- A hallway in the Huberman home includes a portrait painting by Norwegian artist Anne-Karin Furunes and a circles on canvas work by Washington Color School artist Tom Downing. CREDIT: Timothy Jacobsen
Contemporary art collectors Giselle and Benjamin Huberman have come back home. After years of splitting their time between Florida and Washington, D.C., they chose last year to return permanently to the National Capital area, back to the place where they launched impressive careers in law and government, and where they raised their children. Their new home, a large contemporary colonial in Potomac, Md., is a glittering showcase for the vast collection they’ve amassed during their marriage.
But the Hubermans are collectors on a mission: they see their four-story home as a place where art collectors and artists from around the world can meet and mingle, dance and dine together, and feast on their shared passion for the arts.
- The Hubermans relax with the family’s Lhasa-Poos Lilly and Billy, backed by a detail of a painting by Tom Downing. Credit: Timothy Jacobsen
“It’s really not about us at all,” says Giselle emphatically, “it’s about artists. Ben and I are passionate about the Washington art scene, and we want to emphasize the artists who live and work here.” They are strong supporters of the James Renwick Alliance, the Washington Project for the Arts and Artomatic, the D.C. area’s biggest annual multimedia arts event. The works of young Washington area artists such as Tim Tate, Michael Janis, Sean Hennessey and Chris Shea are displayed prominently throughout the house.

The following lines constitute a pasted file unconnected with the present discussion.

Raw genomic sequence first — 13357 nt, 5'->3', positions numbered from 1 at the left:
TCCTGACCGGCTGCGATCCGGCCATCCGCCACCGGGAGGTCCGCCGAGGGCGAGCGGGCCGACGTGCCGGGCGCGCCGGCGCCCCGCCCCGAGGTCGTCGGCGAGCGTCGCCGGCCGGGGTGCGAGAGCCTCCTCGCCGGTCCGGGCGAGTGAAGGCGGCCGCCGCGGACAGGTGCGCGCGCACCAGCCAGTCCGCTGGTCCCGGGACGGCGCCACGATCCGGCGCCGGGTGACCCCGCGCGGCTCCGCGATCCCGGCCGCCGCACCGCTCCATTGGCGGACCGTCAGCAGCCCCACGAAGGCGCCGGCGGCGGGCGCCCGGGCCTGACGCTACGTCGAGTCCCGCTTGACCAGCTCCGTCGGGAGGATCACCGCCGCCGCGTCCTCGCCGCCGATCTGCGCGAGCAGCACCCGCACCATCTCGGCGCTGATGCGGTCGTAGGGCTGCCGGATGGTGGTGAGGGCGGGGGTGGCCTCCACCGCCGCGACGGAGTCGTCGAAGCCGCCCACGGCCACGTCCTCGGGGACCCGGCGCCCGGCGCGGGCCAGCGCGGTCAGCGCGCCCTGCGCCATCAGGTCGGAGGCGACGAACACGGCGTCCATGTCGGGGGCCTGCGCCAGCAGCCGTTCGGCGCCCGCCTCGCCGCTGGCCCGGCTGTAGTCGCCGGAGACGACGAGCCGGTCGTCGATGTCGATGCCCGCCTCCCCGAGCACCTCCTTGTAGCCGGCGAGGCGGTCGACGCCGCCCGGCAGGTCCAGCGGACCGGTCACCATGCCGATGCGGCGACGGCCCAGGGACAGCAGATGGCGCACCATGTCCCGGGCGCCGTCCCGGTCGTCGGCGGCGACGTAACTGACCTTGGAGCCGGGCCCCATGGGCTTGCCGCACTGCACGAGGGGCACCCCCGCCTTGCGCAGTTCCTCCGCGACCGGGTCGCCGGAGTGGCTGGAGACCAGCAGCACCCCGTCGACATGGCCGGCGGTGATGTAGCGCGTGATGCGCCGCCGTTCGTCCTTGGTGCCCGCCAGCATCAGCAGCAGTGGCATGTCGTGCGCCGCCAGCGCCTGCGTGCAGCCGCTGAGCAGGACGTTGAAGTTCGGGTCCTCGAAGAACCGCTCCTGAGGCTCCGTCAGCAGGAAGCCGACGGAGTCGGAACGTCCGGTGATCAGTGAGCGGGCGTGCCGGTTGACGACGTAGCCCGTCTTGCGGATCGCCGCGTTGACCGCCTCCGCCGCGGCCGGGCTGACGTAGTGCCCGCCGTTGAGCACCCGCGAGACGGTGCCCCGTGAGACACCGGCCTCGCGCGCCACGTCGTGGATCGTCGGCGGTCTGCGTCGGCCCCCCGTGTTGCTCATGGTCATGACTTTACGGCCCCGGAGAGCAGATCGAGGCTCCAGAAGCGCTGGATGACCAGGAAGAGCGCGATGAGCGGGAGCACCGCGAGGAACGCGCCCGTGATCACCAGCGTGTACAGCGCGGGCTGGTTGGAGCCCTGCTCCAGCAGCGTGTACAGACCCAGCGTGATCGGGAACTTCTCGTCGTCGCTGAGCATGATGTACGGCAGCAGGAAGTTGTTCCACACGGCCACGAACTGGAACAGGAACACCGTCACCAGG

Dominating the airy, light-filled foyer is a sculptural tumble of copper blocks, a work the Hubermans commissioned from Washington artist Rick Wall. Warming the walls in their living and dining rooms are abstracts by famed Washington Color School artists Tom Downing, Howard Mehring, Paul Reed, Leon Berkowitz and Sam Gilliam. Virtually every space in the house is orchestrated so that works by Washington artists can sing.
That musical metaphor is apt, as both Giselle, who was born in Mexico City, and Ben, who was born in Cuba, play the piano. The pair sometimes accompany their guests in song at fundraisers they host; chief among the many causes they support is the James Renwick Alliance, of which Giselle is president-elect.
Large dinner parties are held on the top floor of the house. Guests are seated at one of five contemporary wood tables, including three copper and walnut ones handcrafted by Rick Wall, and two others from the studio of legendary American sculptor Wendell Castle. Often, following dinner, guests drift to the lower level of the house, where a polished wood floor is always ready for dancing.
“At this stage in our lives,” says Giselle, “supporting the arts is really what we want to do.” Nevertheless, both still maintain active careers.
An engineer by training, Ben has held high-level positions in the White House and currently serves as a Navy advisor at the Pentagon. Giselle, a linguist who once chaired the languages department at American University, transitioned into a career as a communications lawyer. She also co-owned multiple radio stations and still shares ownership of telecommunications towers.
Their work keeps them busy. But it is art, the couple readily admits, that keeps them excited. “It’s like breathing, it’s air,” says Giselle. “I need art to feel happy.”
For more of “Collectors on a Mission,” pick up a copy of the Fall issue of AmericanStyle magazine.